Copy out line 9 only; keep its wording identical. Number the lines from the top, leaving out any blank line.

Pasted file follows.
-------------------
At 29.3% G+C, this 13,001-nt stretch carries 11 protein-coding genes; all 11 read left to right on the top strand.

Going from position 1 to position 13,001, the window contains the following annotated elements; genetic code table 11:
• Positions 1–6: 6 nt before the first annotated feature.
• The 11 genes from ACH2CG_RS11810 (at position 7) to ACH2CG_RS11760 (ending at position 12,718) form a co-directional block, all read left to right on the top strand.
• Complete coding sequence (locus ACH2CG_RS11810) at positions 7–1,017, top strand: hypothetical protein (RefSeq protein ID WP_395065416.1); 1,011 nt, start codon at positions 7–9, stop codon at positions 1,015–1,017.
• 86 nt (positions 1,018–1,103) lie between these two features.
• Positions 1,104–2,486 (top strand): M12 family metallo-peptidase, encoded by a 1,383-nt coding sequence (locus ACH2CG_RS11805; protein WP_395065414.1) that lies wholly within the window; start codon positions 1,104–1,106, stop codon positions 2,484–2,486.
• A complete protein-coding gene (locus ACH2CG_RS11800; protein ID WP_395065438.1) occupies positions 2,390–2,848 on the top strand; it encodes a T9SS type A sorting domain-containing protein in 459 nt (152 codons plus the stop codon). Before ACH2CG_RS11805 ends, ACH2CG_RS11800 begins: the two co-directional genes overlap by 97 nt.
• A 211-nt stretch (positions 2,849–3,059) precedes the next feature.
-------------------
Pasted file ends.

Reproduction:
• A 211-nt stretch (positions 2,849–3,059) precedes the next feature.